Zero Tolerance:price of Cutting Crime; Analysis
Byline: BRUCE ANDERSON
THE news that the four New York police officers in the Amadou Diallo case were acquitted reminded me of a recent conversation with a New Hampshire state senator.
'You Limeys have become hopelessly decadent,' he said. 'A couple of years back, I was having dinner in Soho. Suddenly, the place was full of cops. I asked what was happening. "A guy just stabbed one of our men. He's up on the roof.
We're about to go after him".
'I said, "Hold on a moment. You guys aren't armed. I am. I've got a revolver on me, and I'm pretty good with it - used to be a deputy sheriff. So let me go and deal with the man with the knife. I'll give him every opportunity to surrender. But if he refuses, down he goes".
'But they said no, though some of the young ones seemed tempted.
Unarmed cops chasing felons with lethal weapons: what a ridiculous way to police a big city.' I am still not absolutely sure whether to believe my friend. If he was carrying a pistol, it is surprising that he did not end the evening sharing a cell with the knifeman.
But whether or not the story is literally true, it does illustrate the profound cultural gap between the States and Britain when it comes to law and order. Few British readers will feel any sympathy with the senator's response. Most will regard it as just another manifestation of the Wild West attitudes which still poison American civic life - especially, it seems, in the New York Police Department. How could four policemen fire 41 shots at an unarmed man, and how could any jury acquit them?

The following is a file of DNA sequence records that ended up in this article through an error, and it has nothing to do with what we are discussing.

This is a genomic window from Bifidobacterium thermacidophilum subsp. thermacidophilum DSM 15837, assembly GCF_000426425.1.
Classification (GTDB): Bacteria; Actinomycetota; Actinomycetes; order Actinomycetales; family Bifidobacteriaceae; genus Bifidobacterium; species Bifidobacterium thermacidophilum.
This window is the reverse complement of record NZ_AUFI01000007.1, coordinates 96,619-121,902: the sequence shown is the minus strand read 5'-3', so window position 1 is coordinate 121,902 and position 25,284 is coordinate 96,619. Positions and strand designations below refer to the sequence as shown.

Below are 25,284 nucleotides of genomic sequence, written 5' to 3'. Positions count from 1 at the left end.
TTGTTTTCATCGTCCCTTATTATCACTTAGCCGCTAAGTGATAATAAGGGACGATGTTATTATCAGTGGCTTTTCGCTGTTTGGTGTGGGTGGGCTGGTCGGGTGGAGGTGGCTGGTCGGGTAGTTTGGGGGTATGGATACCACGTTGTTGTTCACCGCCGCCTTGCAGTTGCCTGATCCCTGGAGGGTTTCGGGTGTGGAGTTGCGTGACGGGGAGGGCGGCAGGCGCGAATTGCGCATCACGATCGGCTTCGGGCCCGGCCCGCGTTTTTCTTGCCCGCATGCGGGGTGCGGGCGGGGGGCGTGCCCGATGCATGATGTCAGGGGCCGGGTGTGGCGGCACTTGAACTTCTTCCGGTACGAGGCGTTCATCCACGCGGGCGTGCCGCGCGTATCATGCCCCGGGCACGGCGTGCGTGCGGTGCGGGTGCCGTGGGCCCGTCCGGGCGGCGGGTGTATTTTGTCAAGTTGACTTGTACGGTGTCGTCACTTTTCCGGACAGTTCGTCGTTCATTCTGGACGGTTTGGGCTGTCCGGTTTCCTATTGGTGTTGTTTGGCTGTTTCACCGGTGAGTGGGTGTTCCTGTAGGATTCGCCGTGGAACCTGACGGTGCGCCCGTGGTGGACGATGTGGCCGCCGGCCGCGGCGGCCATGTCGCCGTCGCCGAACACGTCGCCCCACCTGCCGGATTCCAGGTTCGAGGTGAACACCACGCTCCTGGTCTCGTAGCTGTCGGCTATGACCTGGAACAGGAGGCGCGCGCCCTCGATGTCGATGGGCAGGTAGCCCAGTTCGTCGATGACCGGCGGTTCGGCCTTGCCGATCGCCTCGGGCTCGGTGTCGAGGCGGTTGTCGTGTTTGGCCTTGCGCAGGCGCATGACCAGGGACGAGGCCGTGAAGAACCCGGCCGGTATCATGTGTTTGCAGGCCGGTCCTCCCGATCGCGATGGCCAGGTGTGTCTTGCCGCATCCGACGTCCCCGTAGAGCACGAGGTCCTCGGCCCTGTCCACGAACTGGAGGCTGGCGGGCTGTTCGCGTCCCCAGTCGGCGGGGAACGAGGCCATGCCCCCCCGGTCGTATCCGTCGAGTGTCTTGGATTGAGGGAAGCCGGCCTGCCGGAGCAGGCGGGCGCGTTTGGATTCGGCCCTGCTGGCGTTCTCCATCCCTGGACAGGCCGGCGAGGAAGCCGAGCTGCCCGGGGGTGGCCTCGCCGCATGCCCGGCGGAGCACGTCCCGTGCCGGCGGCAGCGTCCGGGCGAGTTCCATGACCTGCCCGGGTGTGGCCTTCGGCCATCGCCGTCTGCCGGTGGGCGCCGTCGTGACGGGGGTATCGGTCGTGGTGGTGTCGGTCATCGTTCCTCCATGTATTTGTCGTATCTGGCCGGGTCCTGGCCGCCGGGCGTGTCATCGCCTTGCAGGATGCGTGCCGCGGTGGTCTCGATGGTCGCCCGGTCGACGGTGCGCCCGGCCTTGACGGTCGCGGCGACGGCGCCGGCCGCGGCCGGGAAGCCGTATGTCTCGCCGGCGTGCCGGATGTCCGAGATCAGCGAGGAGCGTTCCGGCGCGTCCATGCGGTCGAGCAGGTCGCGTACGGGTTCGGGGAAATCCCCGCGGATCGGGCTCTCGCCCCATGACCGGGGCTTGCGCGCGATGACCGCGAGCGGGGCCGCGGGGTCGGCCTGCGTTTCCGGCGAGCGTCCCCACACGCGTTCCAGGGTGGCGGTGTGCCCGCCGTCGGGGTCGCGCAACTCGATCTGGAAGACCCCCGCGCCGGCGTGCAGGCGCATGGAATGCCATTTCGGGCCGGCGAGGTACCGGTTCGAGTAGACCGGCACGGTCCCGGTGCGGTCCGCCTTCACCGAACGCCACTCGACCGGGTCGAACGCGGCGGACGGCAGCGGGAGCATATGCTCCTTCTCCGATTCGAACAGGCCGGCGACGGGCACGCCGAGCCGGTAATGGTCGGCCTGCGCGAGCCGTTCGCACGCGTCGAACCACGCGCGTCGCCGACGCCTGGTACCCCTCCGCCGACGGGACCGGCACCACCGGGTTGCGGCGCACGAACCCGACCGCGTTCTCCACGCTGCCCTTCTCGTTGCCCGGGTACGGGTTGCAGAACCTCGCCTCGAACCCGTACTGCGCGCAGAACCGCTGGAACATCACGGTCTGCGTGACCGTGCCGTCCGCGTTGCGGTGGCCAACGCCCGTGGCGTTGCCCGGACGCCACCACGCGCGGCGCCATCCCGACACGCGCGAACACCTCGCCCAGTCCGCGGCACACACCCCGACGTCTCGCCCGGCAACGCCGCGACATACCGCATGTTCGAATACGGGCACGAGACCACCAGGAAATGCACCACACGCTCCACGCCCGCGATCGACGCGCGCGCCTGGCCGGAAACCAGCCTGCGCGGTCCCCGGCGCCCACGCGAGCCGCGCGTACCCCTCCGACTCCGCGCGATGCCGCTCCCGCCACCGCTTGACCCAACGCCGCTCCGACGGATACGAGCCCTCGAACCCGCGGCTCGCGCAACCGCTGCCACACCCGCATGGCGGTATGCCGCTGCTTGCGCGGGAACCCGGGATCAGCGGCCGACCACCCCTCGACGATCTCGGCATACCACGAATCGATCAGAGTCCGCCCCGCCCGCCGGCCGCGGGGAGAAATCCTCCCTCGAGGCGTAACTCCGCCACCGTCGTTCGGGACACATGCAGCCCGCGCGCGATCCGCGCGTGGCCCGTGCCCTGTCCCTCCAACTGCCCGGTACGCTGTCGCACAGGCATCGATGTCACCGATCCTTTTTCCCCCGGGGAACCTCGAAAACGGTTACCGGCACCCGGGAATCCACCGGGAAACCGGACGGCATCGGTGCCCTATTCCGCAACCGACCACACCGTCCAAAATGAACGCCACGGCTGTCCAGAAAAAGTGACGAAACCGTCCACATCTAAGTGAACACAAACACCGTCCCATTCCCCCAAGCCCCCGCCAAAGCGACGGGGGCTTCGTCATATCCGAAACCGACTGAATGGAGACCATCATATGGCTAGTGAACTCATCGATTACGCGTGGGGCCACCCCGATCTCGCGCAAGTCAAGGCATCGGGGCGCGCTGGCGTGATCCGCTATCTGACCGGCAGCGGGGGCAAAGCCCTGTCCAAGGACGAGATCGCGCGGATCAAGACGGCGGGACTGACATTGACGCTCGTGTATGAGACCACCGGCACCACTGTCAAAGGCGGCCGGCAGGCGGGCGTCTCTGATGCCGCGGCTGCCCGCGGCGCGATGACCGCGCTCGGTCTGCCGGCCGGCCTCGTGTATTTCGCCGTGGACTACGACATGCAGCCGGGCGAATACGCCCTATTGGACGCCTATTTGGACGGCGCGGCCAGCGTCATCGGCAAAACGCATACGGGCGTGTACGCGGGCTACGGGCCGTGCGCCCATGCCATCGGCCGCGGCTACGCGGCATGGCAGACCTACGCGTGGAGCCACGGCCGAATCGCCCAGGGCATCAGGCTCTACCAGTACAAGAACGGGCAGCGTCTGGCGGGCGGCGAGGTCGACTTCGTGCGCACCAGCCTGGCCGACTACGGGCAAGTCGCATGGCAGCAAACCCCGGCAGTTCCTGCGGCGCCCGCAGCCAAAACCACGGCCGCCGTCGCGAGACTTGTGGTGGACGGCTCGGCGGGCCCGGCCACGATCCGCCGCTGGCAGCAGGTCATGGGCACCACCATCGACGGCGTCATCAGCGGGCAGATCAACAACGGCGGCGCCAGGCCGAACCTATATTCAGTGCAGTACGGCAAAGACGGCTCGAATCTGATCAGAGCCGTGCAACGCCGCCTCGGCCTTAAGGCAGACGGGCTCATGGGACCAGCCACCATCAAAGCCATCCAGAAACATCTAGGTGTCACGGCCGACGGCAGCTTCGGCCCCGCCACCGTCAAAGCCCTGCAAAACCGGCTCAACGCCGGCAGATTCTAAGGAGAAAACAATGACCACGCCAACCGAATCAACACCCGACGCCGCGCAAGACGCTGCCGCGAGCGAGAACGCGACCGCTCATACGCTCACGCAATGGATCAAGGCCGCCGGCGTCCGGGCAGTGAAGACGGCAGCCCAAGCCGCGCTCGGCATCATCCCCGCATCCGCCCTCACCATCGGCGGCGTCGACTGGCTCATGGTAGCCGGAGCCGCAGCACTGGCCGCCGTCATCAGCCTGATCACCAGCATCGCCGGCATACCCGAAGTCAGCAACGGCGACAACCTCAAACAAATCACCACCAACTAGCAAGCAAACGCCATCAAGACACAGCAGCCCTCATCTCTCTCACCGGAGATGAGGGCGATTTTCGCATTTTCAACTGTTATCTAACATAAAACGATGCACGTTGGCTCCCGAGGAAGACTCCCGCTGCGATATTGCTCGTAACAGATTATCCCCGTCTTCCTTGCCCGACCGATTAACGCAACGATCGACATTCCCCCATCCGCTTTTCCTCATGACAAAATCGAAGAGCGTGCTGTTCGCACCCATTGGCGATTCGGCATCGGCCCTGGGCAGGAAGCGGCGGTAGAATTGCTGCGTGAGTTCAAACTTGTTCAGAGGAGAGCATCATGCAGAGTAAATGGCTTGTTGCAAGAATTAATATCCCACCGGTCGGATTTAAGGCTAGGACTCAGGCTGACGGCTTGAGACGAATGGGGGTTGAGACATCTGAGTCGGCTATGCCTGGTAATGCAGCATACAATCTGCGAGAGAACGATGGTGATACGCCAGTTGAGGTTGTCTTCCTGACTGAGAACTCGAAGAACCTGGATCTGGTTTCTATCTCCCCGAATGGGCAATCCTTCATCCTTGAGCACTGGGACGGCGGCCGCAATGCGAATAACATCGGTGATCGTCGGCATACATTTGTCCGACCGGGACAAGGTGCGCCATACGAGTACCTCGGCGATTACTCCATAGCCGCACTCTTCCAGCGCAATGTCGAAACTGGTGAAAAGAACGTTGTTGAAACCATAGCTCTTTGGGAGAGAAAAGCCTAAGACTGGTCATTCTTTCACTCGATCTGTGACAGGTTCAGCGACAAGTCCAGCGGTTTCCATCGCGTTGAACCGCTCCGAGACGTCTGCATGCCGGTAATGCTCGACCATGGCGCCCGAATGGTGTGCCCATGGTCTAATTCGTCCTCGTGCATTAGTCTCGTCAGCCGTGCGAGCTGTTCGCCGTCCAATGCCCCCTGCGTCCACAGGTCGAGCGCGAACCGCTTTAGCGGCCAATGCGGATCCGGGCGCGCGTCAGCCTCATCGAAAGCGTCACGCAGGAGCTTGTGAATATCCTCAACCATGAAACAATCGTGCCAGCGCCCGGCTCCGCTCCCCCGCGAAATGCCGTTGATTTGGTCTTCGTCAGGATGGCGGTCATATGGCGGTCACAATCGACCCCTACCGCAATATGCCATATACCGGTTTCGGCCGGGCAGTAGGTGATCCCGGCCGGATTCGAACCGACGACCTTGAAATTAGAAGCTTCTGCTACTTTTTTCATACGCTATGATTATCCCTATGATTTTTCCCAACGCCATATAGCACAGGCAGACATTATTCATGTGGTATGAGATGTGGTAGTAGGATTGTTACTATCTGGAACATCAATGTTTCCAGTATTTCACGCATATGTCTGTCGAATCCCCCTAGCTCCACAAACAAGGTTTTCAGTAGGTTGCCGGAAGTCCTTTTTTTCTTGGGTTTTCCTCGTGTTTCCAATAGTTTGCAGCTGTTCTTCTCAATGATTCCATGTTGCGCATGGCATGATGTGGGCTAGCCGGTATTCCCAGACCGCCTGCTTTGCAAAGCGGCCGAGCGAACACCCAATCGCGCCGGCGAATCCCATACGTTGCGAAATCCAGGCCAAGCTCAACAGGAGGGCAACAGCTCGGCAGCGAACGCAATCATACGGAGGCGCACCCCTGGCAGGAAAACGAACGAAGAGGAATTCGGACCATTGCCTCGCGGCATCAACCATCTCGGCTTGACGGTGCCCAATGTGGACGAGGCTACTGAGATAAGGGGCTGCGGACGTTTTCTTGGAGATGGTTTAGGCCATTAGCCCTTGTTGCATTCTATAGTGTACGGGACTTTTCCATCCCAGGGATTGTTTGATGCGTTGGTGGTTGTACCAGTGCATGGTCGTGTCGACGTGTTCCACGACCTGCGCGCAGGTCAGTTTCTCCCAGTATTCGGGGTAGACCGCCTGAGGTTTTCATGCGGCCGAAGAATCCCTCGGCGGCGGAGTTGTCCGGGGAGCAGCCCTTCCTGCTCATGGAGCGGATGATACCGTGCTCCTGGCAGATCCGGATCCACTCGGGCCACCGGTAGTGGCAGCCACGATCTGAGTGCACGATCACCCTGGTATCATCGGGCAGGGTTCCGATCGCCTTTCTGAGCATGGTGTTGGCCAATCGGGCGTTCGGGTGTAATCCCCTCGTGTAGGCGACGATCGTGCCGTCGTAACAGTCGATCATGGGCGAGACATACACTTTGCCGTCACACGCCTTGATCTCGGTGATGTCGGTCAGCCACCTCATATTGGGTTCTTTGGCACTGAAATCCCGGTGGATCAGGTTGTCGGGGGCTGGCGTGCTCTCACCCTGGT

But before we British - and especially Londoners - indulge our feelings of superiority, it is worth examining the problem in more depth. One factor is clear. The jury decided the occasional excess was a price worth paying for the success of Mayor Rudy Giuliani's tough approach to crime. For there is one crucial difference between London and New York. In London, serious crime is increasing at an alarming rate. But in New York, there has been a dramatic reduction.
Only six years ago, most New Yorkers believed that their city had lost its war against crime. In Manhattan, the rich lived in guarded skyscraper apartment buildings; after dark, they left them only to climb into chauffeured